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Pickles calls for new approach on statutory notices

Local government secretary Eric Pickles has called on councils and the newspaper industry to ‘work together’ to bring municipal statutory notices into the 21st century era.

Speaking at the Local Government Association (LGA) annual conference, he stated that statutory notices are an important way of ensuring that local residents are informed of decisions that affect their property and lives.

However, he criticised calls by the LGA to replace statutory notices with a notice on local authority websites. He compared this approach to a passage from the Hitchhiker’s Guide to the Galaxy: “as Arthur Dent’s house is demolished, he is told by planning officers that the notice has been in the council’s “display department” for the last 9 months: “A department located… in the basement; in a disused lavatory; without a light; in the bottom of a locked filing cabinet; with a sign on the door, saying: ‘Beware of the Leopard’.”

Instead, he wants both the newspaper industry and local government to work together on some voluntary pilots to explore the case for ‘innovation’ in statutory notices.

For example, he suggested that paid digital advertising; using location-specific mobile technology; and pooling statutory notices – so rather than being at the back of a newspaper in nine point text, they would be up front in the hard copy newspaper; could be explored.

Pickles said: “I want councils to work with the newspaper industry to look at new ways we can improve statutory notices and better inform the public.

“To take this forward, I want to bring councils and the newspaper industry together to work together on some pilots to show the case for innovation. Newspapers need to embrace new technology to survive.

“But they should not face unfair competition from council newspapers. And 21st century independent media offer councils the chance to reach out, inform and engage - an alternative to the depths of obscurity in a council website or lavatory without a light.”

Paul Sinker of the Newspaper Society (NS) told PSE: “In recent years, government consultations on traffic, planning and alcohol licensing  notices have consistently demonstrated that the public overwhelmingly want and expect to find public notices in their local newspaper, whether in print or across their various digital platforms.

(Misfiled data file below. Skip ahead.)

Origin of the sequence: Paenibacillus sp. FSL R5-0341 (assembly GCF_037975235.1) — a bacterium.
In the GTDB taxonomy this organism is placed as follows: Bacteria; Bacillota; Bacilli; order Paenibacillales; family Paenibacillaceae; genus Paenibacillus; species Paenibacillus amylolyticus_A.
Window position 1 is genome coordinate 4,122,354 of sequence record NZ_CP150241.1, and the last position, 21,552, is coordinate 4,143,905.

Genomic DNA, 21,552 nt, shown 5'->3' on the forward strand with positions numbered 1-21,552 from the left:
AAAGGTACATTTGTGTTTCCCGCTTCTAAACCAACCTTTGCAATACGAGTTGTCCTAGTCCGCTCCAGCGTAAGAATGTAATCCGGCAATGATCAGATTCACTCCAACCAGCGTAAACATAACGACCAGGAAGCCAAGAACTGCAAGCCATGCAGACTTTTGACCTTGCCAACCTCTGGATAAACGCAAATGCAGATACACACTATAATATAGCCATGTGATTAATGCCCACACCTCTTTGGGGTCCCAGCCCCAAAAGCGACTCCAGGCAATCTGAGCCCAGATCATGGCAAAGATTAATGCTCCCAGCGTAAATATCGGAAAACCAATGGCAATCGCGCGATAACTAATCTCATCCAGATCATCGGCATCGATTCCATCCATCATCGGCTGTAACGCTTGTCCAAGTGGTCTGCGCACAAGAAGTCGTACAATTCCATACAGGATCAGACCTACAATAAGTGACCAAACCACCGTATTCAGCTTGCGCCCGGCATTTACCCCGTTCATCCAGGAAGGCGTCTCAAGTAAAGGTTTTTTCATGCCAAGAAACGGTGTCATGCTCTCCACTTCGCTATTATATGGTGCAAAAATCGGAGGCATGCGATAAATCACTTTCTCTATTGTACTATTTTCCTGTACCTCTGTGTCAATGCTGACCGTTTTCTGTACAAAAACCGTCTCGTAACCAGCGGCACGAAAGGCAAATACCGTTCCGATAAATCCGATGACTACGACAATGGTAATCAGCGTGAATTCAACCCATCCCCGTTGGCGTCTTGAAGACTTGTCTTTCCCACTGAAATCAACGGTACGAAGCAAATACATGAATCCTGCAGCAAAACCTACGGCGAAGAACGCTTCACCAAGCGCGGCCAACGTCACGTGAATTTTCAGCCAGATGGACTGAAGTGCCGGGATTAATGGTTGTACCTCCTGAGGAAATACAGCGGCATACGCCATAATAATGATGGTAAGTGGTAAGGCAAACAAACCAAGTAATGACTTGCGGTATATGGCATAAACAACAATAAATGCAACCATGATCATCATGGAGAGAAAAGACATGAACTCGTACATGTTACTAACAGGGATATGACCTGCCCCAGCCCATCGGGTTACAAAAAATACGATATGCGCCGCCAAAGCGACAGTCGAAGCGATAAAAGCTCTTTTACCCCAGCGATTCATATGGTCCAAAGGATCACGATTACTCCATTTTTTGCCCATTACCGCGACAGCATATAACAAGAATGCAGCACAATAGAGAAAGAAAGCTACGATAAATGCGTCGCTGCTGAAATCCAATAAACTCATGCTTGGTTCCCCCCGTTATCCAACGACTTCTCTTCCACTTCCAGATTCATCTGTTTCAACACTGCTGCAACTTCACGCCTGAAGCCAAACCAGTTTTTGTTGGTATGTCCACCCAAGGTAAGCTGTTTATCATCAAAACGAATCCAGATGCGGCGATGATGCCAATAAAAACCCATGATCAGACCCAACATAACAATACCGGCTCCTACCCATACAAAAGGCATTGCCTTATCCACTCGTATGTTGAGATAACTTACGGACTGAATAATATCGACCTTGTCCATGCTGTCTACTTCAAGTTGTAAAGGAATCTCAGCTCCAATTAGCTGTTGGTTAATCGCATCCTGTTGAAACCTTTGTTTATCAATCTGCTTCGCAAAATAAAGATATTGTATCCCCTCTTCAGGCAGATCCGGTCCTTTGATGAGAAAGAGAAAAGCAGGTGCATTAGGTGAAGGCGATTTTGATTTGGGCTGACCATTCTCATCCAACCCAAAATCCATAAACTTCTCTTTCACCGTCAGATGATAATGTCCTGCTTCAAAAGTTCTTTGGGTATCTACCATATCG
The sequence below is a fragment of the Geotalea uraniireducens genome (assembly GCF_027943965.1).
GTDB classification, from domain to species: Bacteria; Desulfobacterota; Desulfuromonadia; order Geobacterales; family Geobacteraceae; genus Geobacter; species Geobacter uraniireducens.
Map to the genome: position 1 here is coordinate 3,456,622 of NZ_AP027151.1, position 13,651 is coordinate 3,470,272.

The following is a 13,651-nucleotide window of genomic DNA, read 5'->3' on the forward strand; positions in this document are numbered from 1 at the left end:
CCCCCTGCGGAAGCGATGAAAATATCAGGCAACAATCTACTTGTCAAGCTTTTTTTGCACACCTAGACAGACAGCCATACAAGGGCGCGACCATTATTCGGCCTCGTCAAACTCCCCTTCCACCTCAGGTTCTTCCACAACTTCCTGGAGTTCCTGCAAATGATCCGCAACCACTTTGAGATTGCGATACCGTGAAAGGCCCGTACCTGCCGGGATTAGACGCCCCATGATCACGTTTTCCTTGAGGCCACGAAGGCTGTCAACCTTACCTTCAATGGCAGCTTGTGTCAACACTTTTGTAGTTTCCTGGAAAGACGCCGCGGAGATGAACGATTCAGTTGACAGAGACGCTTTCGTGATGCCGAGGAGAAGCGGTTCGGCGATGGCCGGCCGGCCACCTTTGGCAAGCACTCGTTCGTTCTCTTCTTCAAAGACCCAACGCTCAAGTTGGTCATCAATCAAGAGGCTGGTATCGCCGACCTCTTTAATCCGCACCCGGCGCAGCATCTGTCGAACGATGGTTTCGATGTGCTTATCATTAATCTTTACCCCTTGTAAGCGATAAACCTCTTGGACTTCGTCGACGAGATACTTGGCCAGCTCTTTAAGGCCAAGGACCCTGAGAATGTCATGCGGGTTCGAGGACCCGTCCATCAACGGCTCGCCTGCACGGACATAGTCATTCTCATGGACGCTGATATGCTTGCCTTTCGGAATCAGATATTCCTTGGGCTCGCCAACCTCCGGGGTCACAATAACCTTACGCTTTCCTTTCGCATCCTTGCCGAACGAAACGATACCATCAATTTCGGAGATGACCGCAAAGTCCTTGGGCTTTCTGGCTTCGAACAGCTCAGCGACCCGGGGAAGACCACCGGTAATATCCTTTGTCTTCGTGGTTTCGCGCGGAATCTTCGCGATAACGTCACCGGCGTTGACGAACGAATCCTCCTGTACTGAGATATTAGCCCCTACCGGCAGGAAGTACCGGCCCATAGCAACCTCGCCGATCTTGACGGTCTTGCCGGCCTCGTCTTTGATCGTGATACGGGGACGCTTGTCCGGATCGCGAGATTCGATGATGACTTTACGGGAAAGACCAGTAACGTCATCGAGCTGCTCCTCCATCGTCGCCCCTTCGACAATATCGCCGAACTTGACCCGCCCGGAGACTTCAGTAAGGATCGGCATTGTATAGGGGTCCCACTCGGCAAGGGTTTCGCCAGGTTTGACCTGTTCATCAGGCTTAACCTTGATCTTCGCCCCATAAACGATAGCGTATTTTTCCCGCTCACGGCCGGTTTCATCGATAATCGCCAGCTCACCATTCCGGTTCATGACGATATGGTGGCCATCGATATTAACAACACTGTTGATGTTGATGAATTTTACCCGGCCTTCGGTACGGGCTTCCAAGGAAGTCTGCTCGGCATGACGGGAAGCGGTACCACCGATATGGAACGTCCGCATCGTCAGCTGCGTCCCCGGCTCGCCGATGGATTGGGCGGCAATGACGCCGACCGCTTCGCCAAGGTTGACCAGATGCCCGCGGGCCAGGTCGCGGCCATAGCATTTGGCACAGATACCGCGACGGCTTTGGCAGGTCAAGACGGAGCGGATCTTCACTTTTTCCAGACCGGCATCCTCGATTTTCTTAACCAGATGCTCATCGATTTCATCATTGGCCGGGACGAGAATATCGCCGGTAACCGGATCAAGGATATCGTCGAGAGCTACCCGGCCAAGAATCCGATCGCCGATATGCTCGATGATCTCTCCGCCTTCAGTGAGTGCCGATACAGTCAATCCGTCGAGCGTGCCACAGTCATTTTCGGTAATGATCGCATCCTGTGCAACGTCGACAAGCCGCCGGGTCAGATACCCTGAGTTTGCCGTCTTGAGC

“The public are quite aware that it is not always in the local authority’s interests to call attention to such notices, particularly for controversial applications; if publication in the local paper did not remain mandatory, these notices could simply be hidden away on an obscure part of the council website where no one would find them. 

“Recent research by GfK found that eight times as many people had read a newspaper in the past week than had looked at their council website (33 million v 4 million adults). 

“In his speech at the LGA, the Secretary of State rightly acknowledged that local newspapers, in print and digital, are the best place for such notices to appear and that placing them on council websites instead would result in large sections of the public being denied access to important information which affect them. 

“The local media industry is already publishing sought-after local news and information via digital, mobile, and social media as well the core printed platforms. More councils can benefit from this by working with local newspapers to explore new and innovative ways to publish public notices to ensure maximum reach. The NS is to meet with Eric Pickles to discuss how his proposals for pilots can be moved forward.”

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